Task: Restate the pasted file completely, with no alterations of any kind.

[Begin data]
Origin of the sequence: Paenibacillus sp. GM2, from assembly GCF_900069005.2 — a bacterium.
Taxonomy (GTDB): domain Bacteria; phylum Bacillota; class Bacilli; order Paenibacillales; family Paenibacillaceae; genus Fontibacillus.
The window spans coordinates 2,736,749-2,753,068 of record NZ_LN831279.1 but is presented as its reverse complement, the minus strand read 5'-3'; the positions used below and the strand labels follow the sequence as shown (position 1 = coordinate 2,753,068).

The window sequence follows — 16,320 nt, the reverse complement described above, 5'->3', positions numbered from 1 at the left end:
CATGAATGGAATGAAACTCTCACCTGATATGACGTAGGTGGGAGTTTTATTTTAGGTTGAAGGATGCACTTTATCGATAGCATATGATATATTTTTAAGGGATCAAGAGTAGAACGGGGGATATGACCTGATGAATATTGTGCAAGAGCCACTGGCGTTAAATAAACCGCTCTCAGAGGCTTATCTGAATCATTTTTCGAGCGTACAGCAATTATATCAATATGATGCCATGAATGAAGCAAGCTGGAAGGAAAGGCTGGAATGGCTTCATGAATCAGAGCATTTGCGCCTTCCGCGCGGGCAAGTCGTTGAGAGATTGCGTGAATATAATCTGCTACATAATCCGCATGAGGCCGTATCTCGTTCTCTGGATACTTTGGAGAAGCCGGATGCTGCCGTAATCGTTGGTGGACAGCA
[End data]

Origin of the sequence: Paenibacillus sp. GM2, from assembly GCF_900069005.2 — a bacterium.
Taxonomy (GTDB): domain Bacteria; phylum Bacillota; class Bacilli; order Paenibacillales; family Paenibacillaceae; genus Fontibacillus.
The window spans coordinates 2,736,749-2,753,068 of record NZ_LN831279.1 but is presented as its reverse complement, the minus strand read 5'-3'; the positions used below and the strand labels follow the sequence as shown (position 1 = coordinate 2,753,068).

The window sequence follows — 16,320 nt, the reverse complement described above, 5'->3', positions numbered from 1 at the left end:
CATGAATGGAATGAAACTCTCACCTGATATGACGTAGGTGGGAGTTTTATTTTAGGTTGAAGGATGCACTTTATCGATAGCATATGATATATTTTTAAGGGATCAAGAGTAGAACGGGGGATATGACCTGATGAATATTGTGCAAGAGCCACTGGCGTTAAATAAACCGCTCTCAGAGGCTTATCTGAATCATTTTTCGAGCGTACAGCAATTATATCAATATGATGCCATGAATGAAGCAAGCTGGAAGGAAAGGCTGGAATGGCTTCATGAATCAGAGCATTTGCGCCTTCCGCGCGGGCAAGTCGTTGAGAGATTGCGTGAATATAATCTGCTACATAATCCGCATGAGGCCGTATCTCGTTCTCTGGATACTTTGGAGAAGCCGGATGCTGCCGTAATCGTTGGTGGACAGCA